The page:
Mitt Romney probably never thought he’d have to defend remarks he made privately to a group of campaign contributors in May, virtually writing off votes from the 47 percent of Americans who get government benefits while paying no federal income taxes and thus are more likely to support his opponent, President Obama. Thanks to digital technology, a video of his appearance did get out and now he has to make the best of the situation.
There was an immediate outburst of revulsion from groups supportive of the government programs the Republican nominee berated, but many others agree with the proposition that the “nanny state” has gotten out of hand. Romney’s challenge is to clarify the exact meaning of his comments. The raw numbers he presented suggest a potential advantage for his side if he makes his case effectively. If the 53 percent who do pay income taxes vote for him, he’ll defeat the incumbent president.
It’s not that simple, of course. Plenty of taxpayers concur with the president that part of their money should go to humanitarian services. And some of those who depend on government assistance would rather get off the dole and find their way to self-sufficiency. Maybe that’s why a poor state like Kentucky, with a disproportionate segment of its population dependent on federal checks, favors Romney over Obama.
Many of those who make too little money to owe federal income taxes are retirees on Social Security and Medicare. Surely the GOP candidate did not intend to cede their votes to the president. Older people who’ve spent most of their lives paying Social Security and Medicare taxes aren’t “dependents.” To the contrary, they’re debt-collectors who lent the government money from every paycheck in full expectation that they’d get their due when their turn arrived. It’s not their fault that politicians mismanaged their money and used some of it for other purposes. The debt stands, and Washington should take it every bit as seriously as what’s owed to China and other creditors who’ve cashed in on America’s regrettable new role as the world’s biggest debtor nation.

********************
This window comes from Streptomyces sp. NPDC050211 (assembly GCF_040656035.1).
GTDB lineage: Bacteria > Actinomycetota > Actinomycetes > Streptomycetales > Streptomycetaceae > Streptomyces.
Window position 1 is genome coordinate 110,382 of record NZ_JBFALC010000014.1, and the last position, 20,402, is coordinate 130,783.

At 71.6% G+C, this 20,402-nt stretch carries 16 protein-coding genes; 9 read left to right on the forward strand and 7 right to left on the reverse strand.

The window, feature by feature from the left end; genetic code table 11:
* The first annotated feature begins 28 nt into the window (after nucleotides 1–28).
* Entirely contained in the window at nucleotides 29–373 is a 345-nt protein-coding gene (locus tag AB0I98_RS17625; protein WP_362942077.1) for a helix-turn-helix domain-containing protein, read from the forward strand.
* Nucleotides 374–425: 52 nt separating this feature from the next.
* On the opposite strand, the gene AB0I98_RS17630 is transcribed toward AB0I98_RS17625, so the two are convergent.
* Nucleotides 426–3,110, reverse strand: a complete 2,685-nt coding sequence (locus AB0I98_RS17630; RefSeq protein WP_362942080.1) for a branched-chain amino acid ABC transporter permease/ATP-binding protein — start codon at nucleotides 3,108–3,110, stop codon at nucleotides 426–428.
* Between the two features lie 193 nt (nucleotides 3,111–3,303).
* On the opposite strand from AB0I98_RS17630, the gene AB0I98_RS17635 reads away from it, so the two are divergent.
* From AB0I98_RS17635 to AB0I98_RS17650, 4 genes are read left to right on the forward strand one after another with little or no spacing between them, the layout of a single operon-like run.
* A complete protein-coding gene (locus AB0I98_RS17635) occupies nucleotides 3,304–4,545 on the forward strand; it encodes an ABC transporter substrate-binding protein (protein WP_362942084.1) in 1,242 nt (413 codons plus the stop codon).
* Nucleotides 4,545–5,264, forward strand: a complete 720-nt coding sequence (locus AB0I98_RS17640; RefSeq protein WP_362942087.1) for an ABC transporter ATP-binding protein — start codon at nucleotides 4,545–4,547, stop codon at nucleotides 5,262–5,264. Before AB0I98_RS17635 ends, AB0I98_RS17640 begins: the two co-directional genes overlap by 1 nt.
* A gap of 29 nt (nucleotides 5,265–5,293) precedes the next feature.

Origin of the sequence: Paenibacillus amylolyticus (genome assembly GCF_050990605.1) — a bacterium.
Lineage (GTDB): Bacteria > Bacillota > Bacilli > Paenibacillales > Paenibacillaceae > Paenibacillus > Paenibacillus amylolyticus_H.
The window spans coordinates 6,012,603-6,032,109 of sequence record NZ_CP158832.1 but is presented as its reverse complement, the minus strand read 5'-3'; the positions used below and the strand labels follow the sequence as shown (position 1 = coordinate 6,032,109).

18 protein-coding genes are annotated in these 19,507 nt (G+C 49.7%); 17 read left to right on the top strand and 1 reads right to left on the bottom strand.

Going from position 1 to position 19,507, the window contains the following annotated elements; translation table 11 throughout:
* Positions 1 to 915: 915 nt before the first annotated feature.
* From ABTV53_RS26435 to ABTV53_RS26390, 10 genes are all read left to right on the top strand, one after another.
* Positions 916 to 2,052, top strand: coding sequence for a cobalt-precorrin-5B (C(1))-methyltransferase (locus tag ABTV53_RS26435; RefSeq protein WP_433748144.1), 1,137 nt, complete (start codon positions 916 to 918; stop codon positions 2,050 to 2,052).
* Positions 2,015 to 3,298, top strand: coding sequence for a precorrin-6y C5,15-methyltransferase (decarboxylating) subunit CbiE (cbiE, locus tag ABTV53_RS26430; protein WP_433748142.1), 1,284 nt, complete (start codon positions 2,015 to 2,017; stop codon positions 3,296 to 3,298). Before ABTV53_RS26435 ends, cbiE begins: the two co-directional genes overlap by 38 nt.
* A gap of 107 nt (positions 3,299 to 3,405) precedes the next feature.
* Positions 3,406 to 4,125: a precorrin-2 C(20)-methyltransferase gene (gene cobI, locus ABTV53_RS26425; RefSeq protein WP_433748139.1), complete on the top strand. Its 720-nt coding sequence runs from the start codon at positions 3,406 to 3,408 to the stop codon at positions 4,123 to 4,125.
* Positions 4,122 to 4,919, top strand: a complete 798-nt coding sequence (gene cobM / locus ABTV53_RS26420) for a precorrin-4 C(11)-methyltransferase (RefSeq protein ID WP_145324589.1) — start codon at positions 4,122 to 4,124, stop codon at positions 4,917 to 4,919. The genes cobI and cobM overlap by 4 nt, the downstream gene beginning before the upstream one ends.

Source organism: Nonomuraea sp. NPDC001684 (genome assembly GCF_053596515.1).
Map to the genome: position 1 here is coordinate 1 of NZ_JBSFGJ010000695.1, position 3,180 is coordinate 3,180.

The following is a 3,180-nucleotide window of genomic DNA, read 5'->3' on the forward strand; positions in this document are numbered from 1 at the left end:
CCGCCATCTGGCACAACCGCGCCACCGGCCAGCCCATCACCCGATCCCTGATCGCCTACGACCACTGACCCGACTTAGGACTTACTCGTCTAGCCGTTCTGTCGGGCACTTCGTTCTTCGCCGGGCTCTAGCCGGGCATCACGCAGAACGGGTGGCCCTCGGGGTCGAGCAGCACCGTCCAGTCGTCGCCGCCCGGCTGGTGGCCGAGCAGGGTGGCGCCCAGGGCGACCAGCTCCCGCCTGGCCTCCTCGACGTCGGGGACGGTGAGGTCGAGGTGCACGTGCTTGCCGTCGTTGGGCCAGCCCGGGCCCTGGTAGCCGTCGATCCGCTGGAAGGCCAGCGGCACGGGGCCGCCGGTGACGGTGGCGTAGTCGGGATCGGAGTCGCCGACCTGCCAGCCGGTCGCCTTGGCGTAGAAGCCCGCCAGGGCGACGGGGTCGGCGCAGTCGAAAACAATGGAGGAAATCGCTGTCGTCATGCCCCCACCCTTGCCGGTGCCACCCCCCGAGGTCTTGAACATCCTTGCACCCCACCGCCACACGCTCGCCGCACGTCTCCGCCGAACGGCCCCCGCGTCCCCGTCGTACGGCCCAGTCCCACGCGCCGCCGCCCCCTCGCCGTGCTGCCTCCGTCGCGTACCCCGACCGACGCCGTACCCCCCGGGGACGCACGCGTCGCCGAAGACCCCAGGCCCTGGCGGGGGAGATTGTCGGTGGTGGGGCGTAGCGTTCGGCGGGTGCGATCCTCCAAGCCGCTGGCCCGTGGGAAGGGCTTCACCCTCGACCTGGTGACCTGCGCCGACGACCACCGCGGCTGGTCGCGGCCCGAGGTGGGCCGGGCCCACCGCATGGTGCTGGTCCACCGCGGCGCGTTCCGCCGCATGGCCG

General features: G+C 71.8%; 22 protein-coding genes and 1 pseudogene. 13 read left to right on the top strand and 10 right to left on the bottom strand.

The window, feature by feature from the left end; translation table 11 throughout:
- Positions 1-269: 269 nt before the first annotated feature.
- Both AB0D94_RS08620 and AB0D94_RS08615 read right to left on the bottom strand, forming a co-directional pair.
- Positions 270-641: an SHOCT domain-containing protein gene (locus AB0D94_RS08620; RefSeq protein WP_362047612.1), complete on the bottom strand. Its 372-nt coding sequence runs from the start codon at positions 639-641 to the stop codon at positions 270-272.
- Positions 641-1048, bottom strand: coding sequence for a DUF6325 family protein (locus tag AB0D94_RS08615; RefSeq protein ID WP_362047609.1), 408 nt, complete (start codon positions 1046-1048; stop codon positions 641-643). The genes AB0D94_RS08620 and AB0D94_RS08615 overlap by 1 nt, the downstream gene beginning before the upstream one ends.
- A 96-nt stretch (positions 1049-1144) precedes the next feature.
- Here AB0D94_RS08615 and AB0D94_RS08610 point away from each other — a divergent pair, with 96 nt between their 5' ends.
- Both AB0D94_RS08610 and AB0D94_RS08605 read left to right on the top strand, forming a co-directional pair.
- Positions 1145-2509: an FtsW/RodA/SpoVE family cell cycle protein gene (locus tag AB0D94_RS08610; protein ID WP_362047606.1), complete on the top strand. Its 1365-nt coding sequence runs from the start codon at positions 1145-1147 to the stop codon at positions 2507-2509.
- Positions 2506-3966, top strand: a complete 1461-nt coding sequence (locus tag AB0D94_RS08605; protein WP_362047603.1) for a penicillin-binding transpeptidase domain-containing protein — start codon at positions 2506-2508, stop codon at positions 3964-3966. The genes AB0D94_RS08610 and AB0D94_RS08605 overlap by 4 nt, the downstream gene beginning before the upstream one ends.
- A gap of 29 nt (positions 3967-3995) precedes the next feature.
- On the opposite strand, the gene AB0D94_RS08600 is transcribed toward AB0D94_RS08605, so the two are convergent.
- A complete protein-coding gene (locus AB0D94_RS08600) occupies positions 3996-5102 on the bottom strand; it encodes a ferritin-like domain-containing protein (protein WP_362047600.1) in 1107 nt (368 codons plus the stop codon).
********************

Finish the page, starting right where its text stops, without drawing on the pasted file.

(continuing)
Perhaps the country would have been better off in the long run if President Roosevelt, in crafting Social Security, had created it as a personal savings program, underwritten by the government, rather than one that compensates retirees out of current payments from active workers. But that’s water under the bridge. The generation now easing into retirement had no choice but to participate in the mandatory system and it expects politicians to uphold the contract. Future updates necessitated by changing demographics should not come at the expense of current beneficiaries.
It’s significant that, while lambasting freeloaders in the system, Romney still hasn’t provided full disclosure of what he has and hasn’t paid in federal income taxes. Now more than ever, he needs to come clean and let the voters decide for themselves whether he’s contributed his fair share. The fact that he denounced the culture of dependency while addressing a group of well-heeled political donors only reinforces the perception of elitism.
Romney’s task now is to speak directly to the rest of us and elucidate how he’ll bring dependency back within bounds while recognizing that there’s nothing wrong with depending on government to keep its promises. Democrats, meanwhile, should not assume we’re suckers for any demagoguery they mount in response to this GOP embarrassment. There’s plenty of political skullduggery on both sides.